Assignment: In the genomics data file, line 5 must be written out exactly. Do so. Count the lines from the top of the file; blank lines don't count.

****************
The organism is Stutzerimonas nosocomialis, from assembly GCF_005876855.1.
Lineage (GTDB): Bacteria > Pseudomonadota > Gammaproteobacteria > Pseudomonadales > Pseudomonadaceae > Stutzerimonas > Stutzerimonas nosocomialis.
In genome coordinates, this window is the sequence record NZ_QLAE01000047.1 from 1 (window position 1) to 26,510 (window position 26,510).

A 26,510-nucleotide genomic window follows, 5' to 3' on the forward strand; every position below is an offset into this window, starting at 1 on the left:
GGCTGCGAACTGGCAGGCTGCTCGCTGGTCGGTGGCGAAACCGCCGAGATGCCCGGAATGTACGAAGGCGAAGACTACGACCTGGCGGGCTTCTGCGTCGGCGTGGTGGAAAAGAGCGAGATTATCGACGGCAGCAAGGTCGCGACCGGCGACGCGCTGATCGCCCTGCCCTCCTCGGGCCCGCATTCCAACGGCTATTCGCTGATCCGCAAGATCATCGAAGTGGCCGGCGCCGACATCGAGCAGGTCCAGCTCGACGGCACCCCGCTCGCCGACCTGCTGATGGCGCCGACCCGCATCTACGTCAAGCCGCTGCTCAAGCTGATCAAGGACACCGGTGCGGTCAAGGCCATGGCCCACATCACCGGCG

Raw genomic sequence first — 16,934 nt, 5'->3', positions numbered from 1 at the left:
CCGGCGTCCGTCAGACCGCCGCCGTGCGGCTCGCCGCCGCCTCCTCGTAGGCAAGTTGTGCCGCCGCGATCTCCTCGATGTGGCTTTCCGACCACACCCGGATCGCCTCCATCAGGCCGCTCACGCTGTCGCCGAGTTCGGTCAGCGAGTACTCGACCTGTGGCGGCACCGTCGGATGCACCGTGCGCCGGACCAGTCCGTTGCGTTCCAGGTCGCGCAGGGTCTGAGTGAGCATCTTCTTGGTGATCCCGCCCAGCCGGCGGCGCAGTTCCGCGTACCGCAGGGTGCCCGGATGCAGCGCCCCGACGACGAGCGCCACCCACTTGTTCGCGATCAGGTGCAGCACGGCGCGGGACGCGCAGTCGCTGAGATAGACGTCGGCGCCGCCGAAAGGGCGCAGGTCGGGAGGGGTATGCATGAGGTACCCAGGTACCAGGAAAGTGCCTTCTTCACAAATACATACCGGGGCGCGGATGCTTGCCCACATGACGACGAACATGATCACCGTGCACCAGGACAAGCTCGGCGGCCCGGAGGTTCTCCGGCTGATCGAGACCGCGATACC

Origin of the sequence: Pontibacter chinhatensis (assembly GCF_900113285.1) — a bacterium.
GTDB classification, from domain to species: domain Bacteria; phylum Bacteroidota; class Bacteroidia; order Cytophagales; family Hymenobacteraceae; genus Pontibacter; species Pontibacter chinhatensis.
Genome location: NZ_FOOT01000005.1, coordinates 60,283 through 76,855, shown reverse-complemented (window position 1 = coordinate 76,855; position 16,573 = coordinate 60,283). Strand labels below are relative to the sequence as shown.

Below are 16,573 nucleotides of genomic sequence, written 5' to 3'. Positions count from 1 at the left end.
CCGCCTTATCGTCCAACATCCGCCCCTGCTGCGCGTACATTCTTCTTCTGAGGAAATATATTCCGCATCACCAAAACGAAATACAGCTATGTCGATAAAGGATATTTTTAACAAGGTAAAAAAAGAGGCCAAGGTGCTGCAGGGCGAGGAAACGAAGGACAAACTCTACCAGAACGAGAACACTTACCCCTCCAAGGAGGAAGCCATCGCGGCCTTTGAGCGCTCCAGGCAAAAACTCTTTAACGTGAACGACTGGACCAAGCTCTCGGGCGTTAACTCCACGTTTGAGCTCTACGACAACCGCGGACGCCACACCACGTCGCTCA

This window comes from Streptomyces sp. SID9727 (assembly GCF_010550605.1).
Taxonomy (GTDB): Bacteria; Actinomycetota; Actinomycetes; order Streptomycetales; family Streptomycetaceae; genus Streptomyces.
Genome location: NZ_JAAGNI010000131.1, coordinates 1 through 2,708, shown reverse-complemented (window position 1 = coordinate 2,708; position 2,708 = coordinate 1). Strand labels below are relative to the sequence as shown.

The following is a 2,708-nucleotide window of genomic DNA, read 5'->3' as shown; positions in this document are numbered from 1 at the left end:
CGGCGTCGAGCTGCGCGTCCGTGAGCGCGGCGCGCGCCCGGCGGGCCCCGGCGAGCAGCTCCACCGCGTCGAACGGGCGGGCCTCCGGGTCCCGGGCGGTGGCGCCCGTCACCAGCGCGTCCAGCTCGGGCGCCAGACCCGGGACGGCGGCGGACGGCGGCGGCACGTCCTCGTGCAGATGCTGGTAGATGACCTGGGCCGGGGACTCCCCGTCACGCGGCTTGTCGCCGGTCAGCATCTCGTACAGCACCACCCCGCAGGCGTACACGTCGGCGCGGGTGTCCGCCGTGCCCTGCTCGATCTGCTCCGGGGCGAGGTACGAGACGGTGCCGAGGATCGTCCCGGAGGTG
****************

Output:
GGCTGCGAACTGGCAGGCTGCTCGCTGGTCGGTGGCGAAACCGCCGAGATGCCCGGAATGTACGAAGGCGAAGACTACGACCTGGCGGGCTTCTGCGTCGGCGTGGTGGAAAAGAGCGAGATTATCGACGGCAGCAAGGTCGCGACCGGCGACGCGCTGATCGCCCTGCCCTCCTCGGGCCCGCATTCCAACGGCTATTCGCTGATCCGCAAGATCATCGAAGTGGCCGGCGCCGACATCGAGCAGGTCCAGCTCGACGGCACCCCGCTCGCCGACCTGCTGATGGCGCCGACCCGCATCTACGTCAAGCCGCTGCTCAAGCTGATCAAGGACACCGGTGCGGTCAAGGCCATGGCCCACATCACCGGCG